An alchemical analysis of an art work

Untitled by Itsuko Azuma

This image is by the Japanese artist Itsuko Azuma (1953 – ) and is Untitled. In it I see a treatment of the alchemical processes calcinatio, solutio, and coagulatio. While the images of solutio are in the forefront, I begin with the vessel itself, patterned after Raffaelle Monti’s sculpture of the veiled Vestal virgin and the first noticeable process of calcinatio. The Vestal virgins tended an eternal fire and in this image we see that she tends to and releases that eternal inner fire of the heart itself. From her heart, liquid (which I am interpreting as the blue blood of the veins) runs down into the vessel, a baptism of blood, which Edinger (1991) says is “equivalent to a baptism by fire” (p. 38). This salty life-water becomes a solutio in the base of the vessel, at the level of the womb and the first solution of life, dissolving the forms and structures there. Here is where I find a poststructuralist nod since we don’t see a human or animal at the center in need of dissolution, but rather what appears to be man-made structures and shows that, as Stanton Marlan (2005) says in the Black Sun, the poststructuralist subject is “primarily an effect of larger collective forces: historic, economic, or linguist” (The philosopher’s stone: self, subject, and soul, para. 2) all aspects of logos. This makes the solutio especially meaningful because it is a return to the realm of affect, or emotion, something primary and preformal. Hillman (2015) says, in Alchemical Psychology, solutio, “affects stone by reducing all its parts into consistent and equalized homogeneity” (p. 259). In this image, the structure of our human centered perspective dissolves to allow for a union with its opposite, nature. The coagulatio is the churning motion of the waters at the base of the structure and from which, I imagine, the new position is formed, the trees which seem to be taking over the man-made structures. I also see aspects of the sublimatio in the leaves that are taking to the wind, but there’s not enough space to give that any treatment in this post.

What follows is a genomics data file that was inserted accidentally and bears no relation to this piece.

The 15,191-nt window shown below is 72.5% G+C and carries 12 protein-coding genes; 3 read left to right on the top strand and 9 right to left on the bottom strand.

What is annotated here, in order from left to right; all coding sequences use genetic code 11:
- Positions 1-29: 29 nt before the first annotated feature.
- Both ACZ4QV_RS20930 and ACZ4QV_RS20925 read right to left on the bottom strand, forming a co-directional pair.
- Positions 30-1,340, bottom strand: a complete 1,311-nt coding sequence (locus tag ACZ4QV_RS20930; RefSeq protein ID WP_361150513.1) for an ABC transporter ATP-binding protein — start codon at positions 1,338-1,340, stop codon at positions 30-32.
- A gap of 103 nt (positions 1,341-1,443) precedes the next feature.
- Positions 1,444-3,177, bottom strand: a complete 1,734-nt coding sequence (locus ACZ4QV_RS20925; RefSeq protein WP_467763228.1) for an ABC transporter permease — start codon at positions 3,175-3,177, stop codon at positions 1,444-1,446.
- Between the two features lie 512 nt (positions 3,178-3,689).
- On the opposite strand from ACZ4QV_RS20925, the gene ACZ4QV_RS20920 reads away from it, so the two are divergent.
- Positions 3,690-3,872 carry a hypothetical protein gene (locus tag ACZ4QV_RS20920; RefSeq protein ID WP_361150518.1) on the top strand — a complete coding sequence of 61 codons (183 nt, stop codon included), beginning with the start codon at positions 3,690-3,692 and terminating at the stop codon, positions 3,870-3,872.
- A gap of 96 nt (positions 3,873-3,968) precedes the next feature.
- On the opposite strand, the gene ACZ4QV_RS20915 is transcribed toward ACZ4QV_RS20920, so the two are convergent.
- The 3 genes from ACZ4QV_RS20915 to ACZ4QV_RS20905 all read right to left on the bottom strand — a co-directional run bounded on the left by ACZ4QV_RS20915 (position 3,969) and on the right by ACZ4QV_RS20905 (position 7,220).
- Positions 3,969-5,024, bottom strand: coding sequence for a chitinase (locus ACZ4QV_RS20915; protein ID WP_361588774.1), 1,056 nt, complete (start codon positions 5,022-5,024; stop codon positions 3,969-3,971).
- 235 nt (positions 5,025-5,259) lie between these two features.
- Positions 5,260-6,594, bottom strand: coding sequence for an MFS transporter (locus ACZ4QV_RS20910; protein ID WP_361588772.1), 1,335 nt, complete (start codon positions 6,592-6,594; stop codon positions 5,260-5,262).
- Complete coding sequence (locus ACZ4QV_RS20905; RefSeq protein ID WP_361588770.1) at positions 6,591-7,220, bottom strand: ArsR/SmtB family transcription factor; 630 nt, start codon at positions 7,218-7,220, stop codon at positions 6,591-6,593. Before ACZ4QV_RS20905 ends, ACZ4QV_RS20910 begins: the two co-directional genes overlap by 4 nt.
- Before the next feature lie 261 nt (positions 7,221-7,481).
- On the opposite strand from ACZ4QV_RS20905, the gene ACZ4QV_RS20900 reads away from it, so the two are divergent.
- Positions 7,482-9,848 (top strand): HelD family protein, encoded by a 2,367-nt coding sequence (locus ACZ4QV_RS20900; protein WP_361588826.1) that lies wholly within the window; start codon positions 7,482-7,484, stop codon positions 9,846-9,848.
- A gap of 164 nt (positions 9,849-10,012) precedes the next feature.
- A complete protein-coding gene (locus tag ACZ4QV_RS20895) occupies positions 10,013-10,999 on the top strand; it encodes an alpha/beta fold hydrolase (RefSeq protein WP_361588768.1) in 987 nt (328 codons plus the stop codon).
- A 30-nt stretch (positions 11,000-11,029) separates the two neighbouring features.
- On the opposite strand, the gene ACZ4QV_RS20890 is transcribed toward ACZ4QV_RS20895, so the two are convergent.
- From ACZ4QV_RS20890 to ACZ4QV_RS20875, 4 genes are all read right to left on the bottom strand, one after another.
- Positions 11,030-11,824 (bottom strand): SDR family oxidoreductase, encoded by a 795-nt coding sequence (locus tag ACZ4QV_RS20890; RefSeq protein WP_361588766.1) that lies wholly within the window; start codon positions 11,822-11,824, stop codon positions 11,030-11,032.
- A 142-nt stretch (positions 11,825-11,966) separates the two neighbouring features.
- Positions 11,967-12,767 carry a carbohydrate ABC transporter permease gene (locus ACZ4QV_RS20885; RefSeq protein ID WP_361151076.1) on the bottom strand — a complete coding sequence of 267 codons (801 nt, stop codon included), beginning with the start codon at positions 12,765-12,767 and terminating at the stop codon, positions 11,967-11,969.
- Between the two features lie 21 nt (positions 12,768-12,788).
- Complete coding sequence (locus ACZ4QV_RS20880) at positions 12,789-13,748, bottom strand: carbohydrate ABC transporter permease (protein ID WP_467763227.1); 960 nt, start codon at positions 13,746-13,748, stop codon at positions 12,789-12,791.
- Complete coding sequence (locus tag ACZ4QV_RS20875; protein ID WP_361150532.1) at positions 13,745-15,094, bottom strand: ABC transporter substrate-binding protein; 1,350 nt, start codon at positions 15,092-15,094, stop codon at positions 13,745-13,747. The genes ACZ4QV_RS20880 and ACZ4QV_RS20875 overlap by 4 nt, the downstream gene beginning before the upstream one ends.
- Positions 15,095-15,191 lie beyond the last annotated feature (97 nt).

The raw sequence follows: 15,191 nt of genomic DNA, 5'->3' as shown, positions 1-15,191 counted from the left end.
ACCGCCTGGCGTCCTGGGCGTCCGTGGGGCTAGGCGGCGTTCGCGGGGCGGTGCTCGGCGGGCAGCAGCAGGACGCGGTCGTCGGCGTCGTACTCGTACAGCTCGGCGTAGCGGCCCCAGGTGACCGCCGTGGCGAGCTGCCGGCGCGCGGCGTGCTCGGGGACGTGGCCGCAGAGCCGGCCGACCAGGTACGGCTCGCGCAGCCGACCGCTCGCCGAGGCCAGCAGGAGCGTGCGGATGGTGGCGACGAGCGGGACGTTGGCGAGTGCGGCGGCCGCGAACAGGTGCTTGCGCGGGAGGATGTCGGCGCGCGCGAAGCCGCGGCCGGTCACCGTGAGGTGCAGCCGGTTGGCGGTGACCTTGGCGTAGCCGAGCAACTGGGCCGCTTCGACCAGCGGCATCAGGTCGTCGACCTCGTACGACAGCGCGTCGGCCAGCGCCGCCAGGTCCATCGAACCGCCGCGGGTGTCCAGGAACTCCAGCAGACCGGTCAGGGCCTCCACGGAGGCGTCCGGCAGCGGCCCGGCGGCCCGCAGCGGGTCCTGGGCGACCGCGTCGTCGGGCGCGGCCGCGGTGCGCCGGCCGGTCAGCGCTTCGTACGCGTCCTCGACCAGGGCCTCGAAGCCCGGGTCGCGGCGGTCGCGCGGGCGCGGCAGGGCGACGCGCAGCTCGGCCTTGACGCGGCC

Azuma, I. (2017). Untitled [Digital image]. Retrieved January 22, 2021, from http://en.tis-home.com/Itsuko-Azuma/

Edinger, E. (1991). Anatomy of the psyche: Alchemical symbolism in psychotherapy. Open Court

Hillman, J. (2015). Alchemical psychology. Spring Publications: Thompson.

Marlan, S. (2005). The black sun: the alchemy and art of darkness. Texas A&M University Press: College Station.

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